Martha Lane Fox should lead search for new GDS chief, says ex-G-Cloud director

Parliament building at night

Whitehall will struggle to replace the outgoing chief of the Government Digital Service (GDS), Mike Bracken, according to former director of the G-Cloud, Chris Chant.

However, he stressed the digital transformation of government will continue unabated regardless of who fills Bracken's shoes.

Bracken announced his shock departure from his two Whitehall roles on Monday, after spending four years digitising government services and introducing alternative IT models like Government-as-a-Platform (GaaP), which would see costly legacy IT contracts left to expire, and replaced with common platforms that different departments could share.

However, rumours have emerged that Bracken and Manzoni did not see eye to eye over GaaP, while Manzoni has previously suggested that GDS should give up more power to individual departments.

But former director of the G-Cloud framework Chant told IT Pro that he is certain the GDS still holds sway within Whitehall - though he believes it will be a struggle to source Bracken's successor.

"We do need to replace him. But getting a replacement for Mike is a challenge because there's not many Brackens around and where there are, it would be difficult for government to get them to do something else," he said.

Chant added that Whitehall should turn to ex-government digital champion Martha Lane Fox to lead the hunt for a new chief of the GDS.

"They could do a lot worse than sourcing somebody through Martha Lane Fox, who is still someone massively involved with their finger on the pulse of what's happening everywhere," he said.

Lane Fox initiated the government's digital transformation in 2010, writing a report looking at the potential for technology to reform government and create digital public services.

Nevertheless, Chant added that GDS will not lose steam while it lacks a leader.

"The GDS have a great team in place there and one thing about leadership is you should be able to step away from time to time with a clear vision in place [and let them get on with it]," he said.

Technology industry trade body TechUK echoed this sentiment, with its associate director central government, Naureen Khan, saying: "He leaves a strong team, which will be critical to maintaining progress following his departure. We hope his successor will continue Bracken's work, to ensure digital remains a priority throughout government."

Bracken announced his resignation on the same day as the Ministry of Defence (MoD) signed two contracts worth 1.5 billion with the Atlas Consortium, a group of large tech outsourcers led by HP, as a renegotiation of an extension to its controversial Defence Information Infrastructure deal.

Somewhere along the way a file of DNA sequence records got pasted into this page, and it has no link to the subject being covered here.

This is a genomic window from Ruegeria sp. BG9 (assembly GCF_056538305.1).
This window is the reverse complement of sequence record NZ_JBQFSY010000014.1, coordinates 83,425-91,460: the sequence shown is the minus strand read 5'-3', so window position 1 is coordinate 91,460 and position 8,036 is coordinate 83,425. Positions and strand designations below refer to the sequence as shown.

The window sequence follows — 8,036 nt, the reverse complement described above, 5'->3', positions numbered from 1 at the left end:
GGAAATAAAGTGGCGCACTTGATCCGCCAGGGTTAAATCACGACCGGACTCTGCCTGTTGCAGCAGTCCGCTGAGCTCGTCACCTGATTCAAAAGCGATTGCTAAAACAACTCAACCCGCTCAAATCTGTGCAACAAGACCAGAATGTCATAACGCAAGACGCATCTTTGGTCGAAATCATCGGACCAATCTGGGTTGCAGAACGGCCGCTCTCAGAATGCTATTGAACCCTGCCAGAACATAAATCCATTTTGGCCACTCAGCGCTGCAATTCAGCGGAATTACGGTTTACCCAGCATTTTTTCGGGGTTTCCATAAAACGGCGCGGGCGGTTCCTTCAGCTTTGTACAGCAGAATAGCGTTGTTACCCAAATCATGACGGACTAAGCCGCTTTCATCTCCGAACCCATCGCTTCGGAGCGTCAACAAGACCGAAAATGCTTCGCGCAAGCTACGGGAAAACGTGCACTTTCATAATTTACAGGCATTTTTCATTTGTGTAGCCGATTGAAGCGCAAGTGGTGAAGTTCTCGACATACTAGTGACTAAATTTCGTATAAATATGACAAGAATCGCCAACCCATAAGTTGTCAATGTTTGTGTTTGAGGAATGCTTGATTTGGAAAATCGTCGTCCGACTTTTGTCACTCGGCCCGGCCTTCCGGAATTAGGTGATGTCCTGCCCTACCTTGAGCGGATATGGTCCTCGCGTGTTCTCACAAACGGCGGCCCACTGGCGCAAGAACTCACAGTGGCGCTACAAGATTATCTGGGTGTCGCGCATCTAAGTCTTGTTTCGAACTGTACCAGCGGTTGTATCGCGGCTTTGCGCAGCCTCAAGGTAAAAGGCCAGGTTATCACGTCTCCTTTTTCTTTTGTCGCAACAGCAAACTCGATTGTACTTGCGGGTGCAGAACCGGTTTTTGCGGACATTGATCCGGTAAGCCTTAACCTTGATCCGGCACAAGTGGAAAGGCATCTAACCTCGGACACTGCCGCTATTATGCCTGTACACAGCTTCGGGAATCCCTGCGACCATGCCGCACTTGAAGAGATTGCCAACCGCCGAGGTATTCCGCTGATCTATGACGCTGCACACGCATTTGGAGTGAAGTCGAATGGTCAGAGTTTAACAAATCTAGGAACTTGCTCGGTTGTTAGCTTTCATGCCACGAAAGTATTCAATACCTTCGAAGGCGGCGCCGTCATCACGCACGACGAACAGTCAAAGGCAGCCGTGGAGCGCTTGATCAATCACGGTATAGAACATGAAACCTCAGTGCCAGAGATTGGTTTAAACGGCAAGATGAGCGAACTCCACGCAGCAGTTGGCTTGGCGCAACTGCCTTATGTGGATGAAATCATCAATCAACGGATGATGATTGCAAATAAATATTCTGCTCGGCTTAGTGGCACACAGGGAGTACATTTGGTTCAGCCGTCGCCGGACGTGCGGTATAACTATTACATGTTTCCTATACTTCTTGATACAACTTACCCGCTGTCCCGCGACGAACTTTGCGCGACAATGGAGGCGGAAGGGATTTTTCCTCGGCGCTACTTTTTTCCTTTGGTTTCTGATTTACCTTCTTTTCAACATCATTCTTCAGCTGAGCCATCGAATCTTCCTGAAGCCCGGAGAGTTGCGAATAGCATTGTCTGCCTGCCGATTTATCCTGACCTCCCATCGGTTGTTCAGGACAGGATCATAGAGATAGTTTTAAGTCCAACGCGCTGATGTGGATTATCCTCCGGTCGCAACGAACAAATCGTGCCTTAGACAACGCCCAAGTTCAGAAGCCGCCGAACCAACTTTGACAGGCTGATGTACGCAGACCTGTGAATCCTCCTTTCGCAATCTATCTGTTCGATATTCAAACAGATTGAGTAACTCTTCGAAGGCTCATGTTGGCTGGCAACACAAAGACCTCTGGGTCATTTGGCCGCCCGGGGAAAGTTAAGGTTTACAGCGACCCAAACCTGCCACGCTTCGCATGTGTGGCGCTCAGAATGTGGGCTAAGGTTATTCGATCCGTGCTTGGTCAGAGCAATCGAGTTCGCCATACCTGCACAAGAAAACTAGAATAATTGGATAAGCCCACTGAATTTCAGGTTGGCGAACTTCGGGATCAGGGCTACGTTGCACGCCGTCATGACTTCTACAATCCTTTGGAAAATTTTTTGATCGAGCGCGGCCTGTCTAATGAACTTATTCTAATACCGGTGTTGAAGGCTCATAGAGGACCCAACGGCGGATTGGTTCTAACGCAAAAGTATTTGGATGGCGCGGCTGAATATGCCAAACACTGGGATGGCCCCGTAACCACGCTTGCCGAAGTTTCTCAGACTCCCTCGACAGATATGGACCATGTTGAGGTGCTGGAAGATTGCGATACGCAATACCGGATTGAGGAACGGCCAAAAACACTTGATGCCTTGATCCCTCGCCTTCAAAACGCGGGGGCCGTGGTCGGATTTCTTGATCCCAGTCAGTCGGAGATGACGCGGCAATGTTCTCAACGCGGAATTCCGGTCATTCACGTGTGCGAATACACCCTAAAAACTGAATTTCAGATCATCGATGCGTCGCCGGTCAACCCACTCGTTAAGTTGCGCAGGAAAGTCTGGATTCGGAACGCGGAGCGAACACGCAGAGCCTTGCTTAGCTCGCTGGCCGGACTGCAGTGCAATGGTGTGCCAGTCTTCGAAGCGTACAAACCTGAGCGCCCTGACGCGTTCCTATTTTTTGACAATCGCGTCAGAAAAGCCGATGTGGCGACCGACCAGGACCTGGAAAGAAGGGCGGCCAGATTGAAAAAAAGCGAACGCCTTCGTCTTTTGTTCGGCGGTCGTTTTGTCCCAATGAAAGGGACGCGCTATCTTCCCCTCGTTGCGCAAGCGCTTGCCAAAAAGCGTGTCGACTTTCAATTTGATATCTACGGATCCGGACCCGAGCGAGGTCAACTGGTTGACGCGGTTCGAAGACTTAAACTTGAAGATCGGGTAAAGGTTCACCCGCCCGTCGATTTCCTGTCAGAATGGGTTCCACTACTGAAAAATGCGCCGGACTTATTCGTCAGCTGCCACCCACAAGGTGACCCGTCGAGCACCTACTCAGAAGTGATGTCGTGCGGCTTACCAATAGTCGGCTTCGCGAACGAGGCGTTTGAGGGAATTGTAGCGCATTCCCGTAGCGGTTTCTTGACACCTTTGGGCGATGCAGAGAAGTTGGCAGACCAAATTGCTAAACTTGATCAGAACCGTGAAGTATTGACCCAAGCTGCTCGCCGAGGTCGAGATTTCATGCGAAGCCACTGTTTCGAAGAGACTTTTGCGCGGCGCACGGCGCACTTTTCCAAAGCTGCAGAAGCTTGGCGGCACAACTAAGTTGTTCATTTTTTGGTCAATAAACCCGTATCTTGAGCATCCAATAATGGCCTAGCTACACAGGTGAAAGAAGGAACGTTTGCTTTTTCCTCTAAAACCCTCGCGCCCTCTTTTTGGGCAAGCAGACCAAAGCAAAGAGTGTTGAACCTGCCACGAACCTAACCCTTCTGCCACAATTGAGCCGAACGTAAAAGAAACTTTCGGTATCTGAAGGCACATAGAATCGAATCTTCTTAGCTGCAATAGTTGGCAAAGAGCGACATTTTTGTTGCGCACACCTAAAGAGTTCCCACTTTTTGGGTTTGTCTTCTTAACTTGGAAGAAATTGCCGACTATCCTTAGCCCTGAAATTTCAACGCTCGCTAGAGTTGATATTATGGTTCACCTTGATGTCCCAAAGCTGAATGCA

It will see HP host the IT for 200,000 users in its Helion Managed Private Cloud, and use Microsoft's Office 365 cloud productivity suite to improve their mobile working capability, and is the first major deal signed by new MoD CIO Mike Stone.

However, the contracts break the 100 million red lines established for IT outsourcing by the Cabinet Office, and TechMarketView analyst Georgina O'Toole said it's a sign of a power devolution from the centre out to the different arms of government, where an array of CIOs and CDOs want to flex their muscles.

"This highlights some of the shift in decision making power from the Cabinet Office back to the departments," she wrote in a paywalled report, MoD ICT shakeup: New contracts awarded.

"Government has been determined to get some hard hitters in place in departments and agencies to accelerate transformation and be more innovative."

Writing in a blog post, she added that the government should revisit the functions of the various bodies involved in digital transformation to make sure it is on the right track.

"The role of GDS vs. the departments and agencies and vs. industry should be reviewed to ensure that Government is getting best value from its digital initiatives," said O'Toole. "Already, greater collaboration between HM Treasury and the Cabinet Office indicates a far greater focus on solid business cases."

However, giving departments more power is the wrong direction for government to take, according to Chant.

"I don't think that's the way to go, we proved enough times that aggregation at that level doesn't produce better quality, doesn't produce lower costs, doesn't produce more innovation," he said. "But it doesn't surprise me that some of the bigger departments [still] dabble in that space.

"If you're serious about digitising government, it seems to me the GDS and someone leading that would be the appropriate thing to do."

Bracken's own blogged farewell said much the same - he wrote: "The GDS leadership is strong, our plans are clear and focused, our people - and digital teams across government - are rolling up their sleeves to continue the work of transformation."